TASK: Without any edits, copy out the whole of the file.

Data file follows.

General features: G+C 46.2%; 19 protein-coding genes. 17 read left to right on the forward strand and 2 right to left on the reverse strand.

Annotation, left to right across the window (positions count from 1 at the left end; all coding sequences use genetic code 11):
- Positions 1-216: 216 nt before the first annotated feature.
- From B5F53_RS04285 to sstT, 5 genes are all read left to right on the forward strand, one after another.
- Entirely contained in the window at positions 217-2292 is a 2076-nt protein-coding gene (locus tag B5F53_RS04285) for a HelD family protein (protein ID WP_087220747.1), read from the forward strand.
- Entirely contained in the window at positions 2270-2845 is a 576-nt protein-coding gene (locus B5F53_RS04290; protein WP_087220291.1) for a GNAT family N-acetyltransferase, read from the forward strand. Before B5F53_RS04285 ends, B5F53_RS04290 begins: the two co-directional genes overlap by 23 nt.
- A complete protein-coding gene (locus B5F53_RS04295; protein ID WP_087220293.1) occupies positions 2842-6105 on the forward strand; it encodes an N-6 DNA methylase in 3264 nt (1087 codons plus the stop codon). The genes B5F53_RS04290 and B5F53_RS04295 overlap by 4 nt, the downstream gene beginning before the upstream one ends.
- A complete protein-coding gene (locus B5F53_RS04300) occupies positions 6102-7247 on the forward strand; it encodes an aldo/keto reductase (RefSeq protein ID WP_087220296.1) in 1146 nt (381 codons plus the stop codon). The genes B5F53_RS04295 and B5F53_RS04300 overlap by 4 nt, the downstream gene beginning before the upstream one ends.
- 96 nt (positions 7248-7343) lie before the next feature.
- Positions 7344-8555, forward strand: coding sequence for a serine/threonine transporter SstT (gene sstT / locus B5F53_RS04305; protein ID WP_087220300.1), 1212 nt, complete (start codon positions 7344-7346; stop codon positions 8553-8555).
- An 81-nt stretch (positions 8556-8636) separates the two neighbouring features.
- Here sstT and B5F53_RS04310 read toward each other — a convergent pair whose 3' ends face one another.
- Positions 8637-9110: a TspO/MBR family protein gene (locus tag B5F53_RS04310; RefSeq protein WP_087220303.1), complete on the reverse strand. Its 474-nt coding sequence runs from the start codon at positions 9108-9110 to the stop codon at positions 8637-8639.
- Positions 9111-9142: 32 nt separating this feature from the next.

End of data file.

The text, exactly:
General features: G+C 46.2%; 19 protein-coding genes. 17 read left to right on the forward strand and 2 right to left on the reverse strand.

Annotation, left to right across the window (positions count from 1 at the left end; all coding sequences use genetic code 11):
- Positions 1-216: 216 nt before the first annotated feature.
- From B5F53_RS04285 to sstT, 5 genes are all read left to right on the forward strand, one after another.
- Entirely contained in the window at positions 217-2292 is a 2076-nt protein-coding gene (locus tag B5F53_RS04285) for a HelD family protein (protein ID WP_087220747.1), read from the forward strand.
- Entirely contained in the window at positions 2270-2845 is a 576-nt protein-coding gene (locus B5F53_RS04290; protein WP_087220291.1) for a GNAT family N-acetyltransferase, read from the forward strand. Before B5F53_RS04285 ends, B5F53_RS04290 begins: the two co-directional genes overlap by 23 nt.
- A complete protein-coding gene (locus B5F53_RS04295; protein ID WP_087220293.1) occupies positions 2842-6105 on the forward strand; it encodes an N-6 DNA methylase in 3264 nt (1087 codons plus the stop codon). The genes B5F53_RS04290 and B5F53_RS04295 overlap by 4 nt, the downstream gene beginning before the upstream one ends.
- A complete protein-coding gene (locus B5F53_RS04300) occupies positions 6102-7247 on the forward strand; it encodes an aldo/keto reductase (RefSeq protein ID WP_087220296.1) in 1146 nt (381 codons plus the stop codon). The genes B5F53_RS04295 and B5F53_RS04300 overlap by 4 nt, the downstream gene beginning before the upstream one ends.
- 96 nt (positions 7248-7343) lie before the next feature.
- Positions 7344-8555, forward strand: coding sequence for a serine/threonine transporter SstT (gene sstT / locus B5F53_RS04305; protein ID WP_087220300.1), 1212 nt, complete (start codon positions 7344-7346; stop codon positions 8553-8555).
- An 81-nt stretch (positions 8556-8636) separates the two neighbouring features.
- Here sstT and B5F53_RS04310 read toward each other — a convergent pair whose 3' ends face one another.
- Positions 8637-9110: a TspO/MBR family protein gene (locus tag B5F53_RS04310; RefSeq protein WP_087220303.1), complete on the reverse strand. Its 474-nt coding sequence runs from the start codon at positions 9108-9110 to the stop codon at positions 8637-8639.
- Positions 9111-9142: 32 nt separating this feature from the next.